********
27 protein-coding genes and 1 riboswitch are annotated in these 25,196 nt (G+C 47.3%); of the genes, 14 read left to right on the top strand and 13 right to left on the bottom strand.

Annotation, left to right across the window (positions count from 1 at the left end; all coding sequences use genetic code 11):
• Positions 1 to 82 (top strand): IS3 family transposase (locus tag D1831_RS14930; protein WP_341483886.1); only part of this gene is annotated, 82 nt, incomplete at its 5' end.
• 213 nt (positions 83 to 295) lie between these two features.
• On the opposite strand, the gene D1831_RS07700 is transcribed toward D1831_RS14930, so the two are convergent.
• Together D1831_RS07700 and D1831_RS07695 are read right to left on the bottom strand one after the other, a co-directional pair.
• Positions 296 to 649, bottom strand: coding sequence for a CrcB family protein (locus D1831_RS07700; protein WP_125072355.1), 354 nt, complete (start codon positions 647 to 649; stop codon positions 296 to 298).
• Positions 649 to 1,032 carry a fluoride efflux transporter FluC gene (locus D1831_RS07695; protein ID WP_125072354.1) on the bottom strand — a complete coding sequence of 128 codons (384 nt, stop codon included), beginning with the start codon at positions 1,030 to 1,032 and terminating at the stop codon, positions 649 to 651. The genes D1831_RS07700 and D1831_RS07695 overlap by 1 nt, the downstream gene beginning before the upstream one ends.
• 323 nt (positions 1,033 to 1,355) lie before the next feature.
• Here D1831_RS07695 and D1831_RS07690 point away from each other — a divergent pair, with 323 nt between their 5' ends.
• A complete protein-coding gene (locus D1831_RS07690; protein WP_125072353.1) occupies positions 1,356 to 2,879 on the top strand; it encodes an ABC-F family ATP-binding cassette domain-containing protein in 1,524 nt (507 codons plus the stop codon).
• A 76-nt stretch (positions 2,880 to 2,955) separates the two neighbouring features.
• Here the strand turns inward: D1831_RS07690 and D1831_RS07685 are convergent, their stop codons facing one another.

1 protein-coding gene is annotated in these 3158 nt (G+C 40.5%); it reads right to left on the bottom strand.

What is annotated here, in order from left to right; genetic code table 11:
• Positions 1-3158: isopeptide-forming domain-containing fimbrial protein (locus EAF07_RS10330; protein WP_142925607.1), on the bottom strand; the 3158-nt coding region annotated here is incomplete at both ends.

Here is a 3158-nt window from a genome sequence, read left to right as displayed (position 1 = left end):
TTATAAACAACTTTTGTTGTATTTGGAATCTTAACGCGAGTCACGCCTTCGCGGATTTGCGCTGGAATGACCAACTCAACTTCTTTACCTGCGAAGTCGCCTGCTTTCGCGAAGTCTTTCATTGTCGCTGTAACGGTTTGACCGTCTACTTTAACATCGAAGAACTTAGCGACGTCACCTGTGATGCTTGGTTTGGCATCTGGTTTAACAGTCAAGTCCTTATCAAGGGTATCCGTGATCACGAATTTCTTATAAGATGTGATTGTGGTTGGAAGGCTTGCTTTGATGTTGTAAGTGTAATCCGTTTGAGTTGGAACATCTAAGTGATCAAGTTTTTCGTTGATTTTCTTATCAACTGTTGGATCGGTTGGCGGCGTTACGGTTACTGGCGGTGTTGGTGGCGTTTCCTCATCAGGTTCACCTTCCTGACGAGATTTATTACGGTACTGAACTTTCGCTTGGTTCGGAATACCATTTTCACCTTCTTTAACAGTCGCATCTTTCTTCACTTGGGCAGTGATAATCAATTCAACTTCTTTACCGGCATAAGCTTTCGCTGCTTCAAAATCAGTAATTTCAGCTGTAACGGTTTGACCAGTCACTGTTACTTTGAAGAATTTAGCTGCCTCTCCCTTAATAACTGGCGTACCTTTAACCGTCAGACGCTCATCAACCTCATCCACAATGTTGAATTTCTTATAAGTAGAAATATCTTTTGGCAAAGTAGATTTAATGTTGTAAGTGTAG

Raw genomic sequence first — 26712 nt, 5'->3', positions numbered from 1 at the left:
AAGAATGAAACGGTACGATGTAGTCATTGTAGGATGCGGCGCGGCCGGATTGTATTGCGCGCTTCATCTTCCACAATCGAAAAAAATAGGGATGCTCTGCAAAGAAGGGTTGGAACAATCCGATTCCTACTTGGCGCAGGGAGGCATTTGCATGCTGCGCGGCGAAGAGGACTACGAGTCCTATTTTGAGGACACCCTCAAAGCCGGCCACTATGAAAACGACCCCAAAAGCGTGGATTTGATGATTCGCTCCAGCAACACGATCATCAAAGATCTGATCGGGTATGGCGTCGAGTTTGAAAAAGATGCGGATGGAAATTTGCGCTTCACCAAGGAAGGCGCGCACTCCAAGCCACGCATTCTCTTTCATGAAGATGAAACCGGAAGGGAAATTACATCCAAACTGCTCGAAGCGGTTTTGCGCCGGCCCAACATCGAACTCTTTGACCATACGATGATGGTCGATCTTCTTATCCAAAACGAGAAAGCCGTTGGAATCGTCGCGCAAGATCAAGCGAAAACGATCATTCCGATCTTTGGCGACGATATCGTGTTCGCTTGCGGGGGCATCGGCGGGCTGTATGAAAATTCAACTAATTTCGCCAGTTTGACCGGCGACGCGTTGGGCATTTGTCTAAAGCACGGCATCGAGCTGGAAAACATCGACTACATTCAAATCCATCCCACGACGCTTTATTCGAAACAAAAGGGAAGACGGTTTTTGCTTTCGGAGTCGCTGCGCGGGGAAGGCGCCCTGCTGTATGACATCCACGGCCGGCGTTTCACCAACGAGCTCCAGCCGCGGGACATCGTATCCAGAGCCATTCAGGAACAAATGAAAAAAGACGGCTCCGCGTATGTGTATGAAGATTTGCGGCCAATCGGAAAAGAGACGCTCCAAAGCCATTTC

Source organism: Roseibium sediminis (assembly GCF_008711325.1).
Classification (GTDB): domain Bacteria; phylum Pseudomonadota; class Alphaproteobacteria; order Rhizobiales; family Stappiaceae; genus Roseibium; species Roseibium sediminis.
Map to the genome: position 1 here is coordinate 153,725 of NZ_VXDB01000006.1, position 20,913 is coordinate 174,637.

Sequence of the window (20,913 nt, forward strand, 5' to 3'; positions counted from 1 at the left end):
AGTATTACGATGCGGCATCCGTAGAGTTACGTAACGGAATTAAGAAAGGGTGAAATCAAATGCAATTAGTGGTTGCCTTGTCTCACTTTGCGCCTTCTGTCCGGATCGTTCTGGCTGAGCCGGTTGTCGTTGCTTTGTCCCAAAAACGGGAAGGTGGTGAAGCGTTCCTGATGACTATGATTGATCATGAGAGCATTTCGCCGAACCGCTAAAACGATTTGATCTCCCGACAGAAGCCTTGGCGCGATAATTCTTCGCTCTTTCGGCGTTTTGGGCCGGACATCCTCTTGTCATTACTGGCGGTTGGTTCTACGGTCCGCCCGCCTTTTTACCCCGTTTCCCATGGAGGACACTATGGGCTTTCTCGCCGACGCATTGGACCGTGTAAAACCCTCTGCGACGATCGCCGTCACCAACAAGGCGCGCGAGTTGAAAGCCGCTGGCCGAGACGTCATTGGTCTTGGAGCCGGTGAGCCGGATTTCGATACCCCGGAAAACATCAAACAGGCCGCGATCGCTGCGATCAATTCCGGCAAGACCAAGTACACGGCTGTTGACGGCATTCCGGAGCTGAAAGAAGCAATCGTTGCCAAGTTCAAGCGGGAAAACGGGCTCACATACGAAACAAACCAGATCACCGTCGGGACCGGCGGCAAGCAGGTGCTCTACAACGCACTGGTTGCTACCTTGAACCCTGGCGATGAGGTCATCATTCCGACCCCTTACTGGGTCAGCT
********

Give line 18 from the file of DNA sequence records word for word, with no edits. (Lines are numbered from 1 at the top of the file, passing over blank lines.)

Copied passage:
TTATAAACAACTTTTGTTGTATTTGGAATCTTAACGCGAGTCACGCCTTCGCGGATTTGCGCTGGAATGACCAACTCAACTTCTTTACCTGCGAAGTCGCCTGCTTTCGCGAAGTCTTTCATTGTCGCTGTAACGGTTTGACCGTCTACTTTAACATCGAAGAACTTAGCGACGTCACCTGTGATGCTTGGTTTGGCATCTGGTTTAACAGTCAAGTCCTTATCAAGGGTATCCGTGATCACGAATTTCTTATAAGATGTGATTGTGGTTGGAAGGCTTGCTTTGATGTTGTAAGTGTAATCCGTTTGAGTTGGAACATCTAAGTGATCAAGTTTTTCGTTGATTTTCTTATCAACTGTTGGATCGGTTGGCGGCGTTACGGTTACTGGCGGTGTTGGTGGCGTTTCCTCATCAGGTTCACCTTCCTGACGAGATTTATTACGGTACTGAACTTTCGCTTGGTTCGGAATACCATTTTCACCTTCTTTAACAGTCGCATCTTTCTTCACTTGGGCAGTGATAATCAATTCAACTTCTTTACCGGCATAAGCTTTCGCTGCTTCAAAATCAGTAATTTCAGCTGTAACGGTTTGACCAGTCACTGTTACTTTGAAGAATTTAGCTGCCTCTCCCTTAATAACTGGCGTACCTTTAACCGTCAGACGCTCATCAACCTCATCCACAATGTTGAATTTCTTATAAGTAGAAATATCTTTTGGCAAAGTAGATTTAATGTTGTAAGTGTAG